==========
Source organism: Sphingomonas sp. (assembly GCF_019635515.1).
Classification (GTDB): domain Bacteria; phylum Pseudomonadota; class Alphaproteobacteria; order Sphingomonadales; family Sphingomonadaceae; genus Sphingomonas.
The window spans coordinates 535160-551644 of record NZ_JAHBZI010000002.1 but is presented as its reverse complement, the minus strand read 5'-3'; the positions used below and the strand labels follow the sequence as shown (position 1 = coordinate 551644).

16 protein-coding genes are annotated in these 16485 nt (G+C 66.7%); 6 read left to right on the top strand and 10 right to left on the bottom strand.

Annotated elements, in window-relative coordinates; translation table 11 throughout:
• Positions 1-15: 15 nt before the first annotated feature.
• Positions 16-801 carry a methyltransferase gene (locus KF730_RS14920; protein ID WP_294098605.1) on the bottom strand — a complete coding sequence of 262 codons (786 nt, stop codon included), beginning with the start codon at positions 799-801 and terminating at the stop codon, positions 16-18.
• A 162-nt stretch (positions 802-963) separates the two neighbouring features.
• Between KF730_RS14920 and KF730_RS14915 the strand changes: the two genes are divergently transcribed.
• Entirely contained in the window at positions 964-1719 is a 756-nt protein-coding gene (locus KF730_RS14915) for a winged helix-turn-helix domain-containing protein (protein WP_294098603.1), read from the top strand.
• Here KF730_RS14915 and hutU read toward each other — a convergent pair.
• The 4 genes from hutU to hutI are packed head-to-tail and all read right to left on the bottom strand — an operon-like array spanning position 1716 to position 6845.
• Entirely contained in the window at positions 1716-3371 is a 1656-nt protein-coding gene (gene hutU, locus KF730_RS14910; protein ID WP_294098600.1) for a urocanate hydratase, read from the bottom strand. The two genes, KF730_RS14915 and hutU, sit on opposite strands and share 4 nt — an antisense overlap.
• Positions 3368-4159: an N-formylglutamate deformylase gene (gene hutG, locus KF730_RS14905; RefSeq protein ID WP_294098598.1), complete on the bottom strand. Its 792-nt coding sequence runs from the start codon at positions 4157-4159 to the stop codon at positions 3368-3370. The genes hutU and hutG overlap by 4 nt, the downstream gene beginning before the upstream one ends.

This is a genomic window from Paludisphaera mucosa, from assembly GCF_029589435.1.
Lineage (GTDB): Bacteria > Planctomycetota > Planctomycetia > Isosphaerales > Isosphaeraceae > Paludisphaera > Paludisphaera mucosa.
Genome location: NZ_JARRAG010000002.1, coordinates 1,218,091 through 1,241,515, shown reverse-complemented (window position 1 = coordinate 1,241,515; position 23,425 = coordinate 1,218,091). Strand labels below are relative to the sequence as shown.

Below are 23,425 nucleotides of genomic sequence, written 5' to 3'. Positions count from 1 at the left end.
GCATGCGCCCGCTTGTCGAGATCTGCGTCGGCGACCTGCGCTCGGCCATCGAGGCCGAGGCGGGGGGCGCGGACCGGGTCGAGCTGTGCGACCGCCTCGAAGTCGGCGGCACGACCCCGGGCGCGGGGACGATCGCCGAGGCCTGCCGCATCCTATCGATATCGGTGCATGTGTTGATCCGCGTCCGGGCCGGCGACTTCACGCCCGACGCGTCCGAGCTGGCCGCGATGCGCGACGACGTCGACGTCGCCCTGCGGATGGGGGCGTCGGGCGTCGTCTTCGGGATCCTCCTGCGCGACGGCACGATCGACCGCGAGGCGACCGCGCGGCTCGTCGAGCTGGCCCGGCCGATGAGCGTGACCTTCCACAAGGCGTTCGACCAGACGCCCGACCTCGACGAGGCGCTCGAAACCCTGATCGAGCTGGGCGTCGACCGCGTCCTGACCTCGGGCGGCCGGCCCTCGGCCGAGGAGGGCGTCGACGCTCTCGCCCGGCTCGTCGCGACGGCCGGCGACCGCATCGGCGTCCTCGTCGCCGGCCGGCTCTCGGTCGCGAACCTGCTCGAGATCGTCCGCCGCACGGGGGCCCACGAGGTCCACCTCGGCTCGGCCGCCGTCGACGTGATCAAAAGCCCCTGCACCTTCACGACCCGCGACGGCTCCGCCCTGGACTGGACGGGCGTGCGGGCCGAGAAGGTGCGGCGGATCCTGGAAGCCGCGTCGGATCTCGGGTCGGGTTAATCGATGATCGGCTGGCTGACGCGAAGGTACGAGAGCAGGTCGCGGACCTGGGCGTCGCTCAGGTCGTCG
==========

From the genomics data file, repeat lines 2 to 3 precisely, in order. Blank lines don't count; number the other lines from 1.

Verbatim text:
Classification (GTDB): domain Bacteria; phylum Pseudomonadota; class Alphaproteobacteria; order Sphingomonadales; family Sphingomonadaceae; genus Sphingomonas.
The window spans coordinates 535160-551644 of record NZ_JAHBZI010000002.1 but is presented as its reverse complement, the minus strand read 5'-3'; the positions used below and the strand labels follow the sequence as shown (position 1 = coordinate 551644).